Covid Lab-Leak Theory Was Pushed By Trump Administration Officials
According to Politico, "senior" Trump administration officials were behind the hypothesis, despite a lack of intelligence supporting it. The Washington Post covers how the government then investigated the theory, and still has no "smoking gun."
Top Trump Officials Pushed The Covid-19 Lab-Leak Theory. Investigators Had Doubts
Senior Trump administration officials decided in the spring of 2020 to strongly imply that Covid-19 came from a Chinese lab, even though intelligence officials investigating the pandemic’s origins did not have conclusive evidence supporting that hypothesis. The messaging campaign began as a concerted effort to push back against China, which was attempting to blame the United States for the spread of the virus. In documents and cables newly obtained by POLITICO, officials shared talking points emphasizing that even Beijing’s own communications acknowledged the outbreak began in China’s Wuhan Province. (Banco and Lippman, 6/15)
The Washington Post:
The Government's Hunt For A Pandemic 'Lab Leak' Went Down Many Paths And Came Up With No Smoking Gun
Francis Collins, the director of the National Institutes of Health, ducked out of his granddaughter’s swim meet into a dark recess of a Michigan high school, eager to hear from a team of scientists whether they thought a new coronavirus making a terrifying sweep across the globe could have been deliberately engineered. It was Feb. 1, 2020, and nearly a dozen top international experts on viral genome evolution had convened for a teleconference. They had been scrutinizing the virus’s genetic sequence, which had been uploaded to the Internet three weeks earlier. A few were alarmed by some of the virus’s attributes, particularly how it clawed its way into human cells. (Abutaleb and Harris, 6/15)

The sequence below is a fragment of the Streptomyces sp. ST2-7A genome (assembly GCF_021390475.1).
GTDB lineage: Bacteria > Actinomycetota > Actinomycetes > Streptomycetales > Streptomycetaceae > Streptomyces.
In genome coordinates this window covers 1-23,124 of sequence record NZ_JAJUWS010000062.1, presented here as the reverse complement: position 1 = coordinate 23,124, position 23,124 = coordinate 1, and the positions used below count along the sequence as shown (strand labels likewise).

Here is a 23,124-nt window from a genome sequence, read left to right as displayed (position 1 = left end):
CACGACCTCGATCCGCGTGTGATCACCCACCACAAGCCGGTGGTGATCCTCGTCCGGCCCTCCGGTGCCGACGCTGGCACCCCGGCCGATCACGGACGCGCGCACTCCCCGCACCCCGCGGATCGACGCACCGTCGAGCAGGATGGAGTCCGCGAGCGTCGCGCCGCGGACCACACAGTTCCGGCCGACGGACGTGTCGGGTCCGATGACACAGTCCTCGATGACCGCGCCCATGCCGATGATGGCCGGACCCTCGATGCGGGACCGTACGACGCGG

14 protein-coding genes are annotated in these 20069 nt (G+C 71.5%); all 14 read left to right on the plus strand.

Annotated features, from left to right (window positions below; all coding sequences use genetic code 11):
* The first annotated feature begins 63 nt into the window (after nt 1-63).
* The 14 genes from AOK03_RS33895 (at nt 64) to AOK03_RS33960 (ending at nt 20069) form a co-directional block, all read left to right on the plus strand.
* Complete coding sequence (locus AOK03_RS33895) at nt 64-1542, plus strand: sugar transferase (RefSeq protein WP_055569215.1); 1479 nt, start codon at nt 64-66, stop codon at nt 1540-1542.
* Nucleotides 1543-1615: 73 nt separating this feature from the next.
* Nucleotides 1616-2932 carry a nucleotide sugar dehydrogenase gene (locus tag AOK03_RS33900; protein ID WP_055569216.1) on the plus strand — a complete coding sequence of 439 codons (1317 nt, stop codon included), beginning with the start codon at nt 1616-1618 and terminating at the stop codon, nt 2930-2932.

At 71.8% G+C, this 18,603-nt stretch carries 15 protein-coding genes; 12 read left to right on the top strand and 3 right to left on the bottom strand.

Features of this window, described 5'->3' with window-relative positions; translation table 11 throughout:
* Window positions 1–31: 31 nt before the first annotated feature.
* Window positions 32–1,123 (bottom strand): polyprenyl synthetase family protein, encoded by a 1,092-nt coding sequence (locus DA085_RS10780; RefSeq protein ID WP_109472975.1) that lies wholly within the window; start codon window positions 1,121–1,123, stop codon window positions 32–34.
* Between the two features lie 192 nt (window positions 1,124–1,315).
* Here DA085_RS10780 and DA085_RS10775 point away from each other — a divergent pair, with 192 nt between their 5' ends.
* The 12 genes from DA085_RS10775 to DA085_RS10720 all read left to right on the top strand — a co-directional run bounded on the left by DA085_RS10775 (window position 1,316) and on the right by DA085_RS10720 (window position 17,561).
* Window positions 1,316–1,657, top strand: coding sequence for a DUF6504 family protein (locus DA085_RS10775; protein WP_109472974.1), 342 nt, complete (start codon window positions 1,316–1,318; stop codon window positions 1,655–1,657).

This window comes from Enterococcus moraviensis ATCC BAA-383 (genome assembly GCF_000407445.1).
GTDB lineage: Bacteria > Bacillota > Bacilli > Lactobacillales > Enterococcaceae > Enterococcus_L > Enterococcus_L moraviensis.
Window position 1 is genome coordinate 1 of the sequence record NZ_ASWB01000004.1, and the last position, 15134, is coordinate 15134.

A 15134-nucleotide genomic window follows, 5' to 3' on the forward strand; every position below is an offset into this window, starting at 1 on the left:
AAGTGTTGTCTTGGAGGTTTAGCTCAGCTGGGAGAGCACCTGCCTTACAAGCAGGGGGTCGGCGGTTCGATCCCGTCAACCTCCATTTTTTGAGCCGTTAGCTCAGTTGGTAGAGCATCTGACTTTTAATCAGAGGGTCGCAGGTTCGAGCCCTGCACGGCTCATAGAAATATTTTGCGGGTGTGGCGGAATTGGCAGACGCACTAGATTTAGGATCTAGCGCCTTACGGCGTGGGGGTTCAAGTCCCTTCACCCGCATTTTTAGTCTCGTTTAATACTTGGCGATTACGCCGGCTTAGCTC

In related news —
Republicans Push To Sanction Chinese Officials Over Wuhan Lab Probe
Two House Republicans — including Conference Chair Elise Stefanik (R-N.Y.) — are introducing a bill Tuesday to sanction top Chinese health officials until they allow an investigation into whether the coronavirus originated in a Wuhan lab, according to a copy of the bill text obtained by Axios. The lab-leak theory has regained prominence in both the scientific and political worlds, after the Wall Street Journal reported that three scientists who worked at the Wuhan Institute of Virology experienced COVID-19 symptoms in November 2019. (Treene and Owens, 6/15)
Des Moines Register:
Joni Ernst Backs Bill To Enforce Disclosure From Groups Tied To Wuhan Lab
U.S. Sen. Joni Ernst on Tuesday touted legislation that would block federal funding to organizations that refuse to disclose details about their programs — a move that targets companies associated with the Wuhan Institute of Virology in China. "There's no reason Iowa taxpayers should continue to foot the bill for organizations that fail to follow federal laws, particularly one that could hold answers to the origin of the COVID-19 pandemic," Ernst said on a call with Iowa reporters. (Pfannenstiel, 6/15)
Robert Redfield: Some Biolab Researchers Show 'Arrogance' That 'Nothing Can Go Wrong'
In an exclusive interview with Fox News' Dr. Marc Siegel, former CDC Director Robert R. Redfield Jr. warned scientists against expressing "arrogance" in their work that could lead to dangerous pitfalls due to their haste. During a larger discussion on the dangers of gain-of-function research, and the potential for lab-leak scenarios as posited by many Americans following the coronavirus pandemic, Redfield warned against too much self-confidence in the scientific community. Redfield said that some scientists and researchers tend to show "arrogance" toward the infallibility of their work, believing that nothing can or will go wrong. (Creitz, 6/15)